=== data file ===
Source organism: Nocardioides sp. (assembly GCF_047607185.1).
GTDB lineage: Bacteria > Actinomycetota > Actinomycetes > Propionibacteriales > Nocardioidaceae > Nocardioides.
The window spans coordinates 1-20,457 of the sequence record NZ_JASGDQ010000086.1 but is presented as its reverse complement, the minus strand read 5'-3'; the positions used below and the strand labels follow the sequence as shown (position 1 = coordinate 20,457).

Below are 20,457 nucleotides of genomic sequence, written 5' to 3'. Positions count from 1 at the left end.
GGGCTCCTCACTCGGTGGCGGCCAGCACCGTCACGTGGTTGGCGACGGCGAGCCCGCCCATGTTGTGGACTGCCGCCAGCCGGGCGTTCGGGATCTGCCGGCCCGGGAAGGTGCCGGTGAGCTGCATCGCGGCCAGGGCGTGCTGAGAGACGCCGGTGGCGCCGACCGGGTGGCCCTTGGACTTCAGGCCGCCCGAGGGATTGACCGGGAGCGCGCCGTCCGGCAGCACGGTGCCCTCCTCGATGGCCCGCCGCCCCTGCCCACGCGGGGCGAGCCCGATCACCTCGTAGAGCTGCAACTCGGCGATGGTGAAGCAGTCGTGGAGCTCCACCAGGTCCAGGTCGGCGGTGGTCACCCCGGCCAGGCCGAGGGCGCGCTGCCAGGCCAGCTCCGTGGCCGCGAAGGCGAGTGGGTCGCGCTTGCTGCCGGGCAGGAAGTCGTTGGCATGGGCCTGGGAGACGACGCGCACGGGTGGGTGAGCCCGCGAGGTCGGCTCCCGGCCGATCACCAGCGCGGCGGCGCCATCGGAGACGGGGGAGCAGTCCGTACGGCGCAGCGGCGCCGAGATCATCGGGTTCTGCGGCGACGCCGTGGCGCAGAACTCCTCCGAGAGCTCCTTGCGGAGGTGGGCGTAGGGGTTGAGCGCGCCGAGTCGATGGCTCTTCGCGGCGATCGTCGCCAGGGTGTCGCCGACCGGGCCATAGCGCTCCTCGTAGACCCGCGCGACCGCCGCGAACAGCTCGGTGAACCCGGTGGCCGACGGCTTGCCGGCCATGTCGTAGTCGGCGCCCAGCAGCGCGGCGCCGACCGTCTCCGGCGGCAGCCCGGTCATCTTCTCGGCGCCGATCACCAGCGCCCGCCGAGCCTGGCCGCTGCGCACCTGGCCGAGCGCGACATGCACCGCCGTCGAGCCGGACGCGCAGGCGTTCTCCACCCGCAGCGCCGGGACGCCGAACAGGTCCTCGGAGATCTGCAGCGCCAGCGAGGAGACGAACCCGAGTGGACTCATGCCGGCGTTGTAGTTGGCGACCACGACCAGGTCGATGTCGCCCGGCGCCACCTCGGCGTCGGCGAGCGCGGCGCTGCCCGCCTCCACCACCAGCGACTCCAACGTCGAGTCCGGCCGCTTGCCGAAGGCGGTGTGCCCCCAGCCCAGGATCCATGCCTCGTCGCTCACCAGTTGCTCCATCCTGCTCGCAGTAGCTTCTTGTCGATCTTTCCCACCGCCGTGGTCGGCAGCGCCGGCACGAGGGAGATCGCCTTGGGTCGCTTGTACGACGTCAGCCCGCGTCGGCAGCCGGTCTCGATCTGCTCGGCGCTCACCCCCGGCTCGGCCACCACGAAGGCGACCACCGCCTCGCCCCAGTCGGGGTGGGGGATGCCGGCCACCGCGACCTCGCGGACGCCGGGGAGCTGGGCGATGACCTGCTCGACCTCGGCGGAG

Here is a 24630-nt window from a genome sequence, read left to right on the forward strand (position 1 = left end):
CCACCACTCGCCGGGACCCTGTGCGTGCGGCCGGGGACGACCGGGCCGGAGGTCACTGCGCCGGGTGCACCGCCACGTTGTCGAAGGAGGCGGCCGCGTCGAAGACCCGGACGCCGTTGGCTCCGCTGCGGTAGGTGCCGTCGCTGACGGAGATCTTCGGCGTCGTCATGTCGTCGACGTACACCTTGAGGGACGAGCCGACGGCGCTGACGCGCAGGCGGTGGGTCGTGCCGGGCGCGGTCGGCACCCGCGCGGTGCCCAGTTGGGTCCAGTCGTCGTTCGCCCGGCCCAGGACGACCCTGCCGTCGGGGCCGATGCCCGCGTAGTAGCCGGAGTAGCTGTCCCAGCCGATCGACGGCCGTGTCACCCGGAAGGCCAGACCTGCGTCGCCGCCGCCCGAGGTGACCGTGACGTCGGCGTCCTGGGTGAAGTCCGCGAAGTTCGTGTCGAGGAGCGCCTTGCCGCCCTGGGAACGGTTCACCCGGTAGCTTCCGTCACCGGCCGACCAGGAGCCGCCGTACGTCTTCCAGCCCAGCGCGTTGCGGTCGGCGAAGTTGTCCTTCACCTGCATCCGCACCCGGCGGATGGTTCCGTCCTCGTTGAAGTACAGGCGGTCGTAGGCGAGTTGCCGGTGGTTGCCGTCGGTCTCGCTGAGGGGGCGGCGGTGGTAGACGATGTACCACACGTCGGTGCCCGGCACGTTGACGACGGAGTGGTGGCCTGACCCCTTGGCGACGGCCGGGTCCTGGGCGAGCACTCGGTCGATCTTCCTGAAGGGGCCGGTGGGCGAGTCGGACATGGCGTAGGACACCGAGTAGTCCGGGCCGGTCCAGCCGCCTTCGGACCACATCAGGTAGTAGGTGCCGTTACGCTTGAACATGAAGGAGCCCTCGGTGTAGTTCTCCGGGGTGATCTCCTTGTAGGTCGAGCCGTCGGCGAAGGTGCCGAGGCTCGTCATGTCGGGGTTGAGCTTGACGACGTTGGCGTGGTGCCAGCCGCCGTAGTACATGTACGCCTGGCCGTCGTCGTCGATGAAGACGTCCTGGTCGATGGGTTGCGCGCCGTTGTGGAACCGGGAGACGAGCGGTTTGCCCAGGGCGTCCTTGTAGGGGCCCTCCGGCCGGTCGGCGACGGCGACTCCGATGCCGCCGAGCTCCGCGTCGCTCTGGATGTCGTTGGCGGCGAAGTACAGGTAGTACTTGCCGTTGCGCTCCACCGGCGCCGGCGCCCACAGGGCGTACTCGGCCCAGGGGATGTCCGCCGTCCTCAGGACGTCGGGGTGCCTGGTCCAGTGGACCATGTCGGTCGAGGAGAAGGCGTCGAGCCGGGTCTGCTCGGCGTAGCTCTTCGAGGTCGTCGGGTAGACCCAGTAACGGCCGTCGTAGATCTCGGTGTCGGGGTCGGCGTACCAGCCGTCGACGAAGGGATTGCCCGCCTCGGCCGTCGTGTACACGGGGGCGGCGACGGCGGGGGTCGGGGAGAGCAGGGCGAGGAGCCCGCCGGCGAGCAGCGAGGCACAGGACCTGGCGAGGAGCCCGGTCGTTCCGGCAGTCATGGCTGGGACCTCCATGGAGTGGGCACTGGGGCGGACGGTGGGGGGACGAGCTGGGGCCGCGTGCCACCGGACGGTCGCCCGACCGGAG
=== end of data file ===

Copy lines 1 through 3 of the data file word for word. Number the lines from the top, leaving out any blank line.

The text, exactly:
Source organism: Nocardioides sp. (assembly GCF_047607185.1).
GTDB lineage: Bacteria > Actinomycetota > Actinomycetes > Propionibacteriales > Nocardioidaceae > Nocardioides.
The window spans coordinates 1-20,457 of the sequence record NZ_JASGDQ010000086.1 but is presented as its reverse complement, the minus strand read 5'-3'; the positions used below and the strand labels follow the sequence as shown (position 1 = coordinate 20,457).